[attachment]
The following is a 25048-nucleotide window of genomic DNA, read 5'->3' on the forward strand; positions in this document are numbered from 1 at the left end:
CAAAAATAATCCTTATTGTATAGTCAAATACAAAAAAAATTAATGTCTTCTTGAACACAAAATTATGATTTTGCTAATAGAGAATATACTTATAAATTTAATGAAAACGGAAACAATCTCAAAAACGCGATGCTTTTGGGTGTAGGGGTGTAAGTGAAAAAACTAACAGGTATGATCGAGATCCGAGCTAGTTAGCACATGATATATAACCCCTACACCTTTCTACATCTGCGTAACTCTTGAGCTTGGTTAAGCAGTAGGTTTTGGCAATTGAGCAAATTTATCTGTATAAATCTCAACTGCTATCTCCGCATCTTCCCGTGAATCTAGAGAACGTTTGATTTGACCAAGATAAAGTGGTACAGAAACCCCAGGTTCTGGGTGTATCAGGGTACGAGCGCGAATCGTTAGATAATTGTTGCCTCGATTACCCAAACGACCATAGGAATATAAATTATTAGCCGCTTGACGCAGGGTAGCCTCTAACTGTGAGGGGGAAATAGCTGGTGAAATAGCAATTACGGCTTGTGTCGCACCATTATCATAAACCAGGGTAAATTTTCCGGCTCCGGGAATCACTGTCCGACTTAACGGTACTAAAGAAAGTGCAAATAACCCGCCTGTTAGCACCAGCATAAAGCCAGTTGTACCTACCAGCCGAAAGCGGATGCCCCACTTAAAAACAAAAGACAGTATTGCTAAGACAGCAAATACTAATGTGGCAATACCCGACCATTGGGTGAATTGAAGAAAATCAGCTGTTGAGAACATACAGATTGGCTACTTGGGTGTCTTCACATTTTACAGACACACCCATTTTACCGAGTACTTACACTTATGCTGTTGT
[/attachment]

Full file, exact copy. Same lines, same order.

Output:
The following is a 25048-nucleotide window of genomic DNA, read 5'->3' on the forward strand; positions in this document are numbered from 1 at the left end:
CAAAAATAATCCTTATTGTATAGTCAAATACAAAAAAAATTAATGTCTTCTTGAACACAAAATTATGATTTTGCTAATAGAGAATATACTTATAAATTTAATGAAAACGGAAACAATCTCAAAAACGCGATGCTTTTGGGTGTAGGGGTGTAAGTGAAAAAACTAACAGGTATGATCGAGATCCGAGCTAGTTAGCACATGATATATAACCCCTACACCTTTCTACATCTGCGTAACTCTTGAGCTTGGTTAAGCAGTAGGTTTTGGCAATTGAGCAAATTTATCTGTATAAATCTCAACTGCTATCTCCGCATCTTCCCGTGAATCTAGAGAACGTTTGATTTGACCAAGATAAAGTGGTACAGAAACCCCAGGTTCTGGGTGTATCAGGGTACGAGCGCGAATCGTTAGATAATTGTTGCCTCGATTACCCAAACGACCATAGGAATATAAATTATTAGCCGCTTGACGCAGGGTAGCCTCTAACTGTGAGGGGGAAATAGCTGGTGAAATAGCAATTACGGCTTGTGTCGCACCATTATCATAAACCAGGGTAAATTTTCCGGCTCCGGGAATCACTGTCCGACTTAACGGTACTAAAGAAAGTGCAAATAACCCGCCTGTTAGCACCAGCATAAAGCCAGTTGTACCTACCAGCCGAAAGCGGATGCCCCACTTAAAAACAAAAGACAGTATTGCTAAGACAGCAAATACTAATGTGGCAATACCCGACCATTGGGTGAATTGAAGAAAATCAGCTGTTGAGAACATACAGATTGGCTACTTGGGTGTCTTCACATTTTACAGACACACCCATTTTACCGAGTACTTACACTTATGCTGTTGT